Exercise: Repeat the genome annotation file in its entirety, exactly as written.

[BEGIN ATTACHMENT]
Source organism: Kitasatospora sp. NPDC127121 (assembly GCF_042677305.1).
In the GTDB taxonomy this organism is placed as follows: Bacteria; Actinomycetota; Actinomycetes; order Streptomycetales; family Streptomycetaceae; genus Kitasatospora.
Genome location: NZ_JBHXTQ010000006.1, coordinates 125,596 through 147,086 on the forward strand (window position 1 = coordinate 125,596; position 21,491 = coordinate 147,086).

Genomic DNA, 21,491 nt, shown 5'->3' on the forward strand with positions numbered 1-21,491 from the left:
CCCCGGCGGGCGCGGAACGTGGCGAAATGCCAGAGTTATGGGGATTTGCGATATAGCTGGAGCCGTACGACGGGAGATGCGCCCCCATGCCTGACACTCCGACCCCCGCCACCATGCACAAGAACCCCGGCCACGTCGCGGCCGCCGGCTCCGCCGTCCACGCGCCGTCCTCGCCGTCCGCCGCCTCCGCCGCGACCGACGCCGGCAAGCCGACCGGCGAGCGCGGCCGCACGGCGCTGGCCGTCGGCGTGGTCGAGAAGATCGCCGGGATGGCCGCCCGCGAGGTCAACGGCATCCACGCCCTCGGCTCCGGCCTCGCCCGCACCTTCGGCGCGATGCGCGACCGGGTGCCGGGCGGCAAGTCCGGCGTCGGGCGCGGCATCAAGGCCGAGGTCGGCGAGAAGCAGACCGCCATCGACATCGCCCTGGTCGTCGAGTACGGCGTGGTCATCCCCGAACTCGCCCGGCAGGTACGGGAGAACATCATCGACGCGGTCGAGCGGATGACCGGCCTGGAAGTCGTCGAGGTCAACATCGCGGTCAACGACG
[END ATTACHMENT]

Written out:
Source organism: Kitasatospora sp. NPDC127121 (assembly GCF_042677305.1).
In the GTDB taxonomy this organism is placed as follows: Bacteria; Actinomycetota; Actinomycetes; order Streptomycetales; family Streptomycetaceae; genus Kitasatospora.
Genome location: NZ_JBHXTQ010000006.1, coordinates 125,596 through 147,086 on the forward strand (window position 1 = coordinate 125,596; position 21,491 = coordinate 147,086).

Genomic DNA, 21,491 nt, shown 5'->3' on the forward strand with positions numbered 1-21,491 from the left:
CCCCGGCGGGCGCGGAACGTGGCGAAATGCCAGAGTTATGGGGATTTGCGATATAGCTGGAGCCGTACGACGGGAGATGCGCCCCCATGCCTGACACTCCGACCCCCGCCACCATGCACAAGAACCCCGGCCACGTCGCGGCCGCCGGCTCCGCCGTCCACGCGCCGTCCTCGCCGTCCGCCGCCTCCGCCGCGACCGACGCCGGCAAGCCGACCGGCGAGCGCGGCCGCACGGCGCTGGCCGTCGGCGTGGTCGAGAAGATCGCCGGGATGGCCGCCCGCGAGGTCAACGGCATCCACGCCCTCGGCTCCGGCCTCGCCCGCACCTTCGGCGCGATGCGCGACCGGGTGCCGGGCGGCAAGTCCGGCGTCGGGCGCGGCATCAAGGCCGAGGTCGGCGAGAAGCAGACCGCCATCGACATCGCCCTGGTCGTCGAGTACGGCGTGGTCATCCCCGAACTCGCCCGGCAGGTACGGGAGAACATCATCGACGCGGTCGAGCGGATGACCGGCCTGGAAGTCGTCGAGGTCAACATCGCGGTCAACGACG